After being undisputed first choice at Vitesse, Van der Gouw had to adopt a different mentality at Old Trafford: “It’s a mindset, absolutely, because if you go there wanting to be No.1 and expecting to be No.1, then I think that’s wrong. But it’s not an easy job.

“You never know when you have a chance to play. You always have to be ready for the moment the manager needs you. For example, when the goalkeeper gets an injury or is suspended. Or maybe the goalkeeper’s out of form. When the chance is there, you have to be ready. That means the whole time you have be in top fitness.”

Just being amongst the elite was a great experience, with the chance to learn and improve every day, he says: “I enjoyed training and playing for Man United. The group was good. The level was high.

“If you’re at a top club, you’re at the highest level in the country. The facilities were there, you have some of the best coaches around you, so if you want to develop, that’s the perfect place to be.”

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READ: ‘Someone has to do it’ – Three keepers on what it’s like to be second choice

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Van der Gouw took on an unexpectedly prominent role during the transitional season that followed Schmeichel’s departure in 1999. New signings Mark Bosnich and Massimo Taibi failed to impress, so the reliable Dutchman stepped in to make 23 appearances.

When called upon, he showed his quality, helping United win all but one of the 14 league games he played in as they retained the Premier League title with ease. A consummate professional, Van der Gouw was well respected in the dressing room for his unwavering focus and work ethic.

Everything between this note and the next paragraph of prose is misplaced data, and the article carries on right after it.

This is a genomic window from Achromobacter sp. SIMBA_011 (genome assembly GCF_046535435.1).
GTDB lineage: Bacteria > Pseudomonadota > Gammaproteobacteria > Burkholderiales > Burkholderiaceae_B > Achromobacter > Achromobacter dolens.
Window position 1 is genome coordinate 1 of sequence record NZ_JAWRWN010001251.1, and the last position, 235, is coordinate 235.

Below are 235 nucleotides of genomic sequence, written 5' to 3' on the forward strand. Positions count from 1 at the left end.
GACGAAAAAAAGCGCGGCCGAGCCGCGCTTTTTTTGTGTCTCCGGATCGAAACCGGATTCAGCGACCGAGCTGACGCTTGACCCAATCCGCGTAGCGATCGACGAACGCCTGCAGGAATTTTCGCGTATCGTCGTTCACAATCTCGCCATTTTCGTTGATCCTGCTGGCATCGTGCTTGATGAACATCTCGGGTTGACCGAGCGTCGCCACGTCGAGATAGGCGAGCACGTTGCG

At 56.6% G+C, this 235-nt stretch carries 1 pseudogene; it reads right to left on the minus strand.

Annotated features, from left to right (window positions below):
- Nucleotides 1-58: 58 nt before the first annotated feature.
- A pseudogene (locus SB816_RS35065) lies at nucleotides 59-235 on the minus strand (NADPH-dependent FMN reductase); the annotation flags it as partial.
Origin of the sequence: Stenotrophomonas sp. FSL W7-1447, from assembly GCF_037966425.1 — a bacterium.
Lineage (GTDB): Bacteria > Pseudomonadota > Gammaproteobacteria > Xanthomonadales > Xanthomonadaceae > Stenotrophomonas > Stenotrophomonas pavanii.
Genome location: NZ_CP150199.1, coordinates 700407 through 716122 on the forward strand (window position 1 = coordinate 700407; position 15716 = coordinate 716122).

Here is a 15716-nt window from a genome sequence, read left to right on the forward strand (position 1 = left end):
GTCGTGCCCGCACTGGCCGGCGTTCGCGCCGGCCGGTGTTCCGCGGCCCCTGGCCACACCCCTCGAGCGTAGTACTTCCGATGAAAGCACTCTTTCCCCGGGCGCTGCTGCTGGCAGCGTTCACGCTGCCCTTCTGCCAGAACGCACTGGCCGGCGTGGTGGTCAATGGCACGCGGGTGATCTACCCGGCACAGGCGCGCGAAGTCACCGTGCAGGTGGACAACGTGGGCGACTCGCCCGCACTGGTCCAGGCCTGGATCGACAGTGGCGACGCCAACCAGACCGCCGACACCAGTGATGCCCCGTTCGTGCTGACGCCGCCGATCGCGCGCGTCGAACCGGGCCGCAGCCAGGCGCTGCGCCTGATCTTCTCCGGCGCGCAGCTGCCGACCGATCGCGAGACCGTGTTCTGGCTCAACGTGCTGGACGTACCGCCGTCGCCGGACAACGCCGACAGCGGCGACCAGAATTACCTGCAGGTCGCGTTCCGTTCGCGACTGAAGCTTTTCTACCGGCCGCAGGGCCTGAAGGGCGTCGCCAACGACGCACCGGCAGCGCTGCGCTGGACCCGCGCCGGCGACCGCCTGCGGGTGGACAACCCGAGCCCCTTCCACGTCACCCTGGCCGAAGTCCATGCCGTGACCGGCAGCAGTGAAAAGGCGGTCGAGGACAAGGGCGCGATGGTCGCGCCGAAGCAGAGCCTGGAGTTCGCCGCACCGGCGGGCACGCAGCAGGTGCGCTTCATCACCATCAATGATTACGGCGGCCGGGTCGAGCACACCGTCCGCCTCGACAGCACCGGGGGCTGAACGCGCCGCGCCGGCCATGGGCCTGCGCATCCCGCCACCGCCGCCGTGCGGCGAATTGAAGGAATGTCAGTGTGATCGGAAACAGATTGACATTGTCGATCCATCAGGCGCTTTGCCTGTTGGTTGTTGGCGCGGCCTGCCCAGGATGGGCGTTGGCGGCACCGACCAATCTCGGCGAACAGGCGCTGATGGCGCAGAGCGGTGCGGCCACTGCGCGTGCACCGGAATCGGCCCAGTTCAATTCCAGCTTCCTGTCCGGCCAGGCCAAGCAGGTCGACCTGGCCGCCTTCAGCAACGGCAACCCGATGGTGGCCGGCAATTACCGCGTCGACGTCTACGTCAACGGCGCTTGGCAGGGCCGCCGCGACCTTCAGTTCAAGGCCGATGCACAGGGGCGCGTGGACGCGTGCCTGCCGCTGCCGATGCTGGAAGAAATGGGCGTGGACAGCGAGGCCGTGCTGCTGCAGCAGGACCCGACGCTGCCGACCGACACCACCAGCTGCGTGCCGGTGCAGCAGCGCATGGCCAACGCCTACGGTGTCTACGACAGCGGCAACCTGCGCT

Even during long spells on the substitutes’ bench, his manager and teammates always made him feel valued. “Ferguson was very good to me. He gave me games. If you’re the champions, you need to play at least 10 times to get a medal and Ferguson looked at that as well,” says the 58-year-old, who is currently the goalkeeping coach at PSV Eindhoven.

“In my first year I didn’t play a lot, but I played a few important games. One of them was the Champions League semi-final away to Dortmund. That keeps you going because you want to play in those games. You want the chance to be involved. I had the feeling that I’m part of the whole squad. I’m part of the club.”

The demands placed on back-up goalkeepers, in terms of mentality and motivation, are often underestimated. Performing well, without the rhythm of regular games, is hard, but Van der Gouw enjoyed the challenge on some of the biggest stages imaginable.

“I think it’s even more difficult when you never know when you have to come on,” he says. “You don’t get many chances, so the pressure is even higher, because everyone expects that you will do well, just like the No.1.”

That scrutiny has helped him become a better coach too. He can sympathise with goalkeepers in many different situations. “I’ve been in every position. I know what it’s like to go down with a club and I know what it is to be a champion with a club. I know what it takes to win trophies. You take all those experiences with you and pass them on to the players.”

By Sean Cole